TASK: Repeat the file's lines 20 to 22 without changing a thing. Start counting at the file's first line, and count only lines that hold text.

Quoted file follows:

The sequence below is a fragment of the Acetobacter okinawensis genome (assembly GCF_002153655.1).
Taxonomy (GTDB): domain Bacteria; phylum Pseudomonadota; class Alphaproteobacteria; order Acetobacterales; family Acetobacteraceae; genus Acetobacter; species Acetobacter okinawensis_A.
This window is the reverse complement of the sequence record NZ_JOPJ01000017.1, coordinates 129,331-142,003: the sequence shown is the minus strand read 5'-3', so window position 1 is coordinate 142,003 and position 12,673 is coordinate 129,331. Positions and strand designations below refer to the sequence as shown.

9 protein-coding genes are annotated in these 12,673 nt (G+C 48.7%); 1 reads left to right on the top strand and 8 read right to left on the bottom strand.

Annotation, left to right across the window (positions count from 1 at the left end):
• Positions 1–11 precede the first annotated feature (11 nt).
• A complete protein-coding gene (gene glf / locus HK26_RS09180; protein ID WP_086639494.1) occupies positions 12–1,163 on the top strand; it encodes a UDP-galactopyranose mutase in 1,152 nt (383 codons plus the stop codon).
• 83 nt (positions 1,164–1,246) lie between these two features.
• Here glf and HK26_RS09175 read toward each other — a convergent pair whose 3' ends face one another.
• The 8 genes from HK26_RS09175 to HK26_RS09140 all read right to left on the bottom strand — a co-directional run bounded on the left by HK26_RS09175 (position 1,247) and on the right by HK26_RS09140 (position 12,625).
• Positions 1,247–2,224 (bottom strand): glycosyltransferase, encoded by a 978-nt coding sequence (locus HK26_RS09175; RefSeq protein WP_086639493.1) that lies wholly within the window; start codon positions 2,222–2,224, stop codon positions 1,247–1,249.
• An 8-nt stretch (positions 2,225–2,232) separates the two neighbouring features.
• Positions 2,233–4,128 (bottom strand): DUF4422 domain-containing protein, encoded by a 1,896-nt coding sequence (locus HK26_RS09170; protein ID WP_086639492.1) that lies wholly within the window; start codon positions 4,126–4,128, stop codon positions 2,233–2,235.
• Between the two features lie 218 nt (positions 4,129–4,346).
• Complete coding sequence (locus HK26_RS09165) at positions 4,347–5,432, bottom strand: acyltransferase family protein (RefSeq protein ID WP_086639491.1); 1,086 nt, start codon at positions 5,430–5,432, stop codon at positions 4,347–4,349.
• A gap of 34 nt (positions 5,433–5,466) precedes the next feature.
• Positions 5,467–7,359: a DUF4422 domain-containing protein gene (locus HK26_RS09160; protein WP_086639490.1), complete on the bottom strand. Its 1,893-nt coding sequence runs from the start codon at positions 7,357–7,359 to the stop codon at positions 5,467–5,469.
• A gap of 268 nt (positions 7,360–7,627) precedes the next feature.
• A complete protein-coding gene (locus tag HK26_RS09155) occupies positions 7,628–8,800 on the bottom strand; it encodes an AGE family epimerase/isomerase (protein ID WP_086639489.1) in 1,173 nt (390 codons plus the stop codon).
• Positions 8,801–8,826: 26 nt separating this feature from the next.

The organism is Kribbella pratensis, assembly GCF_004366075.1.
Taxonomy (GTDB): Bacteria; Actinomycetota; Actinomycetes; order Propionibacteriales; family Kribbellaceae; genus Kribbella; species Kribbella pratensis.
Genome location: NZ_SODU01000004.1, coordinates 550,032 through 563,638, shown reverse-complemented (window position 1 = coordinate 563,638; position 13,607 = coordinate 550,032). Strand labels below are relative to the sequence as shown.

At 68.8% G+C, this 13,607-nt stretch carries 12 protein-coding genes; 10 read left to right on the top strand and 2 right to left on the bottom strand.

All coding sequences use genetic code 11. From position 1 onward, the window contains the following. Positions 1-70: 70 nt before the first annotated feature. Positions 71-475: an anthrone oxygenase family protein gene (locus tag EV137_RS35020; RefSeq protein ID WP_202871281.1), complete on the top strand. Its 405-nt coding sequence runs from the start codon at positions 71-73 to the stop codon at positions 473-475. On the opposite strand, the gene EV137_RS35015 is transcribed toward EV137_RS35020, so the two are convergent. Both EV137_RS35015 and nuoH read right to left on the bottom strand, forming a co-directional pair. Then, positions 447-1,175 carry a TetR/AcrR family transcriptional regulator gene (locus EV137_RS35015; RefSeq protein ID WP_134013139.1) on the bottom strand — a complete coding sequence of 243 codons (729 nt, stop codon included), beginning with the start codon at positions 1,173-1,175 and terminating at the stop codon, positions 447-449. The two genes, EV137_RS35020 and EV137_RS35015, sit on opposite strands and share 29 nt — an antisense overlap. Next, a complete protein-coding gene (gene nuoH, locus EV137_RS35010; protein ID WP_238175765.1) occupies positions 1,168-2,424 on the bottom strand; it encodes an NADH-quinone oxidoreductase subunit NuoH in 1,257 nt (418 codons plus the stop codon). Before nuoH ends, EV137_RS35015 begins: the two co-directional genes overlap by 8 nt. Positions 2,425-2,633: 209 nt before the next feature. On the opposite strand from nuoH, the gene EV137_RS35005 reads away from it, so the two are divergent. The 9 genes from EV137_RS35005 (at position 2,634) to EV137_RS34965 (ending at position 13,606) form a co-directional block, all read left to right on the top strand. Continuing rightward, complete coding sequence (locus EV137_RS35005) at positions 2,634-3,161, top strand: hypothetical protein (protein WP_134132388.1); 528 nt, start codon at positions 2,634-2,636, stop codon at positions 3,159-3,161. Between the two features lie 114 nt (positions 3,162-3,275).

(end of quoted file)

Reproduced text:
• Positions 8,801–8,826: 26 nt separating this feature from the next.

The organism is Kribbella pratensis, assembly GCF_004366075.1.
Taxonomy (GTDB): Bacteria; Actinomycetota; Actinomycetes; order Propionibacteriales; family Kribbellaceae; genus Kribbella; species Kribbella pratensis.